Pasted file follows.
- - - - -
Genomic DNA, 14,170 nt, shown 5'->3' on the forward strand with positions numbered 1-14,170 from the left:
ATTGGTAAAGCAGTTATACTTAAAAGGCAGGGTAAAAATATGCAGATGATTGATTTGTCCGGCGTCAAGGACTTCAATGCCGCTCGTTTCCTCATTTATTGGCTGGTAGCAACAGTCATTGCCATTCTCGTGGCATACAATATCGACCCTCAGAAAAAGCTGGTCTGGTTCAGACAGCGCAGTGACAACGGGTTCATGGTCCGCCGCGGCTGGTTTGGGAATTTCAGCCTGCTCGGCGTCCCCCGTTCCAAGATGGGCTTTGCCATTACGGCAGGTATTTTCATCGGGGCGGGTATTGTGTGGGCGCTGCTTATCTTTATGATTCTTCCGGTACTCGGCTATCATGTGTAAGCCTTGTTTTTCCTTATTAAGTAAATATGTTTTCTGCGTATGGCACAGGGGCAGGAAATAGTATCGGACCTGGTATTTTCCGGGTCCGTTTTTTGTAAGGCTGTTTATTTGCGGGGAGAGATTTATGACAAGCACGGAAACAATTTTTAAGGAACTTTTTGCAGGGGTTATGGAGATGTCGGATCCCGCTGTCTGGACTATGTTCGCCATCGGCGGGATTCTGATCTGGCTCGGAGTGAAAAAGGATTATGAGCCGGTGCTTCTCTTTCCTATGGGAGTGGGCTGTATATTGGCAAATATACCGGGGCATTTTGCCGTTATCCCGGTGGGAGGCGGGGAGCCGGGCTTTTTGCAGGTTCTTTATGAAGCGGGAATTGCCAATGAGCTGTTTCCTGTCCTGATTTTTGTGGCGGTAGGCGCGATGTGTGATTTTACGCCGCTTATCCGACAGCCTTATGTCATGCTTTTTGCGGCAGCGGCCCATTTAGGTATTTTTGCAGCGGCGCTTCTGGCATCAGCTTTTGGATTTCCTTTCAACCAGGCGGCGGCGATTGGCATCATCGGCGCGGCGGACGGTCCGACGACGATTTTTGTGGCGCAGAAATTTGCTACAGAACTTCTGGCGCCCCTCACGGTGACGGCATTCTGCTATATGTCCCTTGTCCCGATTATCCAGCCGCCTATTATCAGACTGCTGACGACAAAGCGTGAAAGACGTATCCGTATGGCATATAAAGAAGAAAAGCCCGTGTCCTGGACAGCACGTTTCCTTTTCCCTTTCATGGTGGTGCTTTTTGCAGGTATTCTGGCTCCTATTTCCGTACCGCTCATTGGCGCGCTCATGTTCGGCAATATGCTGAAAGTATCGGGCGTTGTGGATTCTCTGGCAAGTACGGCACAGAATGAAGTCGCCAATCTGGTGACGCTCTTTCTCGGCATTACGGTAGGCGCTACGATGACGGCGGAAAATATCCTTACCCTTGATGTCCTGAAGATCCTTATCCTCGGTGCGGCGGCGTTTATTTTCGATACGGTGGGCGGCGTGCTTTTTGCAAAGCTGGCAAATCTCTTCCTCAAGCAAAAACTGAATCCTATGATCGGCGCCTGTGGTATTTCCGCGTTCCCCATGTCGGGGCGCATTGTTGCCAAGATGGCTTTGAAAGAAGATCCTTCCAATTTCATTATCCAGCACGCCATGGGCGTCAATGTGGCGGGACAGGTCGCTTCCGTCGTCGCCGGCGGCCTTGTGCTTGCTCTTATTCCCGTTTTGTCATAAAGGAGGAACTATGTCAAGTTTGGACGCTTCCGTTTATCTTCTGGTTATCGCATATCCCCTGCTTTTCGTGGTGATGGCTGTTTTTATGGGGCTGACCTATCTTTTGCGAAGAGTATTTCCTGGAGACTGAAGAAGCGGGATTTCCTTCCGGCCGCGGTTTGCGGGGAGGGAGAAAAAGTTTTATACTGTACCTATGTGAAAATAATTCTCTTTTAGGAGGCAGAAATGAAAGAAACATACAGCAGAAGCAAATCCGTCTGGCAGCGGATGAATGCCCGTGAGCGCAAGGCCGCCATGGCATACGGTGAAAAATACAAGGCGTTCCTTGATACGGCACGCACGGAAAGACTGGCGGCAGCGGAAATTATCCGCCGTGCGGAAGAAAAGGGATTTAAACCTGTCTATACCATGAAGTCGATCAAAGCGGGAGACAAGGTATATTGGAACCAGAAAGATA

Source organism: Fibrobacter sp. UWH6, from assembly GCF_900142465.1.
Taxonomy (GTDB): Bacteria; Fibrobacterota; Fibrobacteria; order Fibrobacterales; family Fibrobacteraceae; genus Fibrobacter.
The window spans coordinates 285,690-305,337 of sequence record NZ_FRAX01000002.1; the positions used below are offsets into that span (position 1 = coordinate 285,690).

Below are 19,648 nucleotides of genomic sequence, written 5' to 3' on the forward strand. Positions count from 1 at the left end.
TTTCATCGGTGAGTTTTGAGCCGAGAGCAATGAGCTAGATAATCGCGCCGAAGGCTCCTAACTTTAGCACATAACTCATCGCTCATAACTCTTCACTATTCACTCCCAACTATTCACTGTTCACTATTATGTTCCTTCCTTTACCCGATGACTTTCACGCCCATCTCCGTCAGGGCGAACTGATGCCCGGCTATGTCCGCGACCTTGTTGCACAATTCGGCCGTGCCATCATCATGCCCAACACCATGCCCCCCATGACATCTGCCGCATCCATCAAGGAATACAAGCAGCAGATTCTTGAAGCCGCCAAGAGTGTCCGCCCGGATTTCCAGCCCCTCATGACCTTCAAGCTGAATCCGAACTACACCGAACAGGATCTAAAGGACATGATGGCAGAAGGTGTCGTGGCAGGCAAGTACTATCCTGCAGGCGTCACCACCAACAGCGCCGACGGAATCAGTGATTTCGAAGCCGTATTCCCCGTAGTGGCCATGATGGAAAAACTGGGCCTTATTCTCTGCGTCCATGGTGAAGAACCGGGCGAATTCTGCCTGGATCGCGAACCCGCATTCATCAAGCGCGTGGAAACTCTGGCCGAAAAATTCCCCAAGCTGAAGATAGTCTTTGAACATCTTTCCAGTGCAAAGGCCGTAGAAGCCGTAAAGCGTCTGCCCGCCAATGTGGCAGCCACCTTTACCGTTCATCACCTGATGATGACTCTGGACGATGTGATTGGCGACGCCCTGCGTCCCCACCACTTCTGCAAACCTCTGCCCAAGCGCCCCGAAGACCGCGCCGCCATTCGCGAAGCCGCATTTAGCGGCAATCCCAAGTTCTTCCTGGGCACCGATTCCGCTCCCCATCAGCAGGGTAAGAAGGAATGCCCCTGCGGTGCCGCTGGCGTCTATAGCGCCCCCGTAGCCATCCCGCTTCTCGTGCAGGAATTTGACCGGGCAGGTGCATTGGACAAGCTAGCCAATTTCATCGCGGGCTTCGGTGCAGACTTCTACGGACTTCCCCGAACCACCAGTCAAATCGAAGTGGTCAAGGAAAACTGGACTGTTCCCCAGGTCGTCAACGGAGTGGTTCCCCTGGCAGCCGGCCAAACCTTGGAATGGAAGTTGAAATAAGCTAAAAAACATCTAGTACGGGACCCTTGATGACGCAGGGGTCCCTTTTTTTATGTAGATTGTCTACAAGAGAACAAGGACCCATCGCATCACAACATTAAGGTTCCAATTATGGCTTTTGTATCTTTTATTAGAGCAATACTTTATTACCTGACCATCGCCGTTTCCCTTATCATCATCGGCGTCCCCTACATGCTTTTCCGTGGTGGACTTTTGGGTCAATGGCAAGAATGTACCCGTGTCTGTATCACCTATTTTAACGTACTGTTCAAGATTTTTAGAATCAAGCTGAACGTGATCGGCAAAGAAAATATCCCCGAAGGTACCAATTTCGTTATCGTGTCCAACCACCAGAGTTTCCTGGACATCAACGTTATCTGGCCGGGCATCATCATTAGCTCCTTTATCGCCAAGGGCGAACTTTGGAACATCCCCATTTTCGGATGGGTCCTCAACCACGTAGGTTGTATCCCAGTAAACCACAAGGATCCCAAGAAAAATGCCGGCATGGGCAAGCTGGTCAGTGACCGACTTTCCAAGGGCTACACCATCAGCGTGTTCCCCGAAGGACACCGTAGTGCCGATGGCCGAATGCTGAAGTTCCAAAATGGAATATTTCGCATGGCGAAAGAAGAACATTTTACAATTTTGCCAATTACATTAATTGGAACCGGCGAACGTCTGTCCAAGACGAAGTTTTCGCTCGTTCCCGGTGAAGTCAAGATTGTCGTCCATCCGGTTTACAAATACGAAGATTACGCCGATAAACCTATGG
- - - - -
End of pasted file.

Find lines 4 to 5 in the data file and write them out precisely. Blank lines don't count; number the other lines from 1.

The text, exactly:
Taxonomy (GTDB): Bacteria; Fibrobacterota; Fibrobacteria; order Fibrobacterales; family Fibrobacteraceae; genus Fibrobacter.
The window spans coordinates 285,690-305,337 of sequence record NZ_FRAX01000002.1; the positions used below are offsets into that span (position 1 = coordinate 285,690).